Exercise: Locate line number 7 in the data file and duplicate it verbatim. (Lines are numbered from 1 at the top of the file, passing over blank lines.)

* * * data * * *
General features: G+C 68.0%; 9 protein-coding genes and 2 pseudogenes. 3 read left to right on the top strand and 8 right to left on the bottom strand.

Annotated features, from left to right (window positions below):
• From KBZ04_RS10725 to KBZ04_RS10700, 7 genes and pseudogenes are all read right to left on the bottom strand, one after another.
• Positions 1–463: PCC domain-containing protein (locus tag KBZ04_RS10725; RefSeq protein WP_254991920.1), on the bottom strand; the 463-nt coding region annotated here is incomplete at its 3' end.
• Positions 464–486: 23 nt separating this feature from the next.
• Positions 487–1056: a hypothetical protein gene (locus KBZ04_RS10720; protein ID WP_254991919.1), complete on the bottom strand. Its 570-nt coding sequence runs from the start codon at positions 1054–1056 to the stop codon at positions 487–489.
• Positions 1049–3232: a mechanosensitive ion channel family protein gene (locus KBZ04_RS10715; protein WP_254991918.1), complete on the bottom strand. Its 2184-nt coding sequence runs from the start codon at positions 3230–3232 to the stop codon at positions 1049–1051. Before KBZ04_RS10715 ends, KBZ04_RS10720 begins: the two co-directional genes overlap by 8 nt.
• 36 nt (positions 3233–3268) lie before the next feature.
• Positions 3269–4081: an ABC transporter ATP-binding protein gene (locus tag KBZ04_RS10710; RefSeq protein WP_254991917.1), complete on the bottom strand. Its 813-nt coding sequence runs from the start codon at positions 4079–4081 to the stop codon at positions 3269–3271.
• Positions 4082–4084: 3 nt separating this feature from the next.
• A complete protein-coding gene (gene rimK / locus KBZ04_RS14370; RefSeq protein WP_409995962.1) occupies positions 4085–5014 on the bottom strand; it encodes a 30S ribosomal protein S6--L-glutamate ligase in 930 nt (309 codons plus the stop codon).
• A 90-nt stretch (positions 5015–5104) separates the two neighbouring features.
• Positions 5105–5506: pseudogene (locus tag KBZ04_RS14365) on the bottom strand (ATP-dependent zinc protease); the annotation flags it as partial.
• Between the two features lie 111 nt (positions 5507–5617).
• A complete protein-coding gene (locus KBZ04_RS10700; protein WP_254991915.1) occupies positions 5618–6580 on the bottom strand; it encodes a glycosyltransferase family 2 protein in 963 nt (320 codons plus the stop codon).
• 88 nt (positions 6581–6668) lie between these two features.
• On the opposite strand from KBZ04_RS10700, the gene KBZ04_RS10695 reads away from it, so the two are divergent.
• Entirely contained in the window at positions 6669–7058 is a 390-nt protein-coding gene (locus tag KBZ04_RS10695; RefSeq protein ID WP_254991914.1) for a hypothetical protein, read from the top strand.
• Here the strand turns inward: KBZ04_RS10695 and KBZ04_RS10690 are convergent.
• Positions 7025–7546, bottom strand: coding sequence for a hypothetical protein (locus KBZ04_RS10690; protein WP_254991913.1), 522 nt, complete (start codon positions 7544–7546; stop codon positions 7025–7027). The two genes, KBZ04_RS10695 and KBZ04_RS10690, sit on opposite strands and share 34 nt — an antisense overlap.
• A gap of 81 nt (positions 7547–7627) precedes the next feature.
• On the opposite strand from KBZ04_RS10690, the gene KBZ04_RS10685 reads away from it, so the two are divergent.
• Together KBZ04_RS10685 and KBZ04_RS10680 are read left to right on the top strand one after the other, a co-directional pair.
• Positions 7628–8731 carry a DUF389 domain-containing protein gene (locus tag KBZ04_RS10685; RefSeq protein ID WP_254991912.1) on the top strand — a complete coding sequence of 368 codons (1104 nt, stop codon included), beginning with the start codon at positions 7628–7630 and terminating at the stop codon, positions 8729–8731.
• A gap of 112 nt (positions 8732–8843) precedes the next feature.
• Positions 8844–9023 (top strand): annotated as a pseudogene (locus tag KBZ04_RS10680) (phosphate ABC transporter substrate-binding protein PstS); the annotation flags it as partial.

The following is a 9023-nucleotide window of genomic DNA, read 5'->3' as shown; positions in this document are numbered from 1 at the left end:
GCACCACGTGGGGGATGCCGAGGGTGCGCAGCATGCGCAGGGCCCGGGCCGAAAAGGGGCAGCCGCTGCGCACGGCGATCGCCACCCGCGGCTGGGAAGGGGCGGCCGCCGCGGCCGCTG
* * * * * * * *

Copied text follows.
• Positions 1049–3232: a mechanosensitive ion channel family protein gene (locus KBZ04_RS10715; protein WP_254991918.1), complete on the bottom strand. Its 2184-nt coding sequence runs from the start codon at positions 3230–3232 to the stop codon at positions 1049–1051. Before KBZ04_RS10715 ends, KBZ04_RS10720 begins: the two co-directional genes overlap by 8 nt.